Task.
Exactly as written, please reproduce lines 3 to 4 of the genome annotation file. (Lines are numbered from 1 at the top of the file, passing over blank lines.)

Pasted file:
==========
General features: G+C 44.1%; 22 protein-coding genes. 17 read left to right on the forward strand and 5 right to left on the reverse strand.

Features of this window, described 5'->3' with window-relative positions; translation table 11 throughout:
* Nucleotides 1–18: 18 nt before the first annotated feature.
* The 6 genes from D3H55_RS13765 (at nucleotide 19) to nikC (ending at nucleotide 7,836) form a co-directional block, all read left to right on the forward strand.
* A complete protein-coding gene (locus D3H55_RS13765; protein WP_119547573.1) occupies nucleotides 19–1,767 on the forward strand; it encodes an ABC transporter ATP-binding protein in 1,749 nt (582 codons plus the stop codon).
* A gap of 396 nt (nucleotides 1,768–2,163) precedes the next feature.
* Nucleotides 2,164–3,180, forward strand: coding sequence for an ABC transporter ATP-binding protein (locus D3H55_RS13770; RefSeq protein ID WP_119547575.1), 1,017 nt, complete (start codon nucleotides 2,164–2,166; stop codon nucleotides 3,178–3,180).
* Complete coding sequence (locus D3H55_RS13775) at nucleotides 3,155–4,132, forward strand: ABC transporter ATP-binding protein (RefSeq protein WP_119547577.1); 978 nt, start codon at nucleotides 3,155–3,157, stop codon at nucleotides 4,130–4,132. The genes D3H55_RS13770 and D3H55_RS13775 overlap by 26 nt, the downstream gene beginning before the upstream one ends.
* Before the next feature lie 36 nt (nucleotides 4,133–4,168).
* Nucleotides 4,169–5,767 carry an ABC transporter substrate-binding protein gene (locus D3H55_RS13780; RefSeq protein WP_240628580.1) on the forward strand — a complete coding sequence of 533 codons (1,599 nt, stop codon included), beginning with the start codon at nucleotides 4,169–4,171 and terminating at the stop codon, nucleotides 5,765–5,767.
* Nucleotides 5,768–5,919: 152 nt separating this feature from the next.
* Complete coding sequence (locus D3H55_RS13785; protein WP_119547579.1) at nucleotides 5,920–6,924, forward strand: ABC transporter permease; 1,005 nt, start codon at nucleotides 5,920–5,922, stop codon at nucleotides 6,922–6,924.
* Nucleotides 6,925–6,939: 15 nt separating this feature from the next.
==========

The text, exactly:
* Nucleotides 1–18: 18 nt before the first annotated feature.
* The 6 genes from D3H55_RS13765 (at nucleotide 19) to nikC (ending at nucleotide 7,836) form a co-directional block, all read left to right on the forward strand.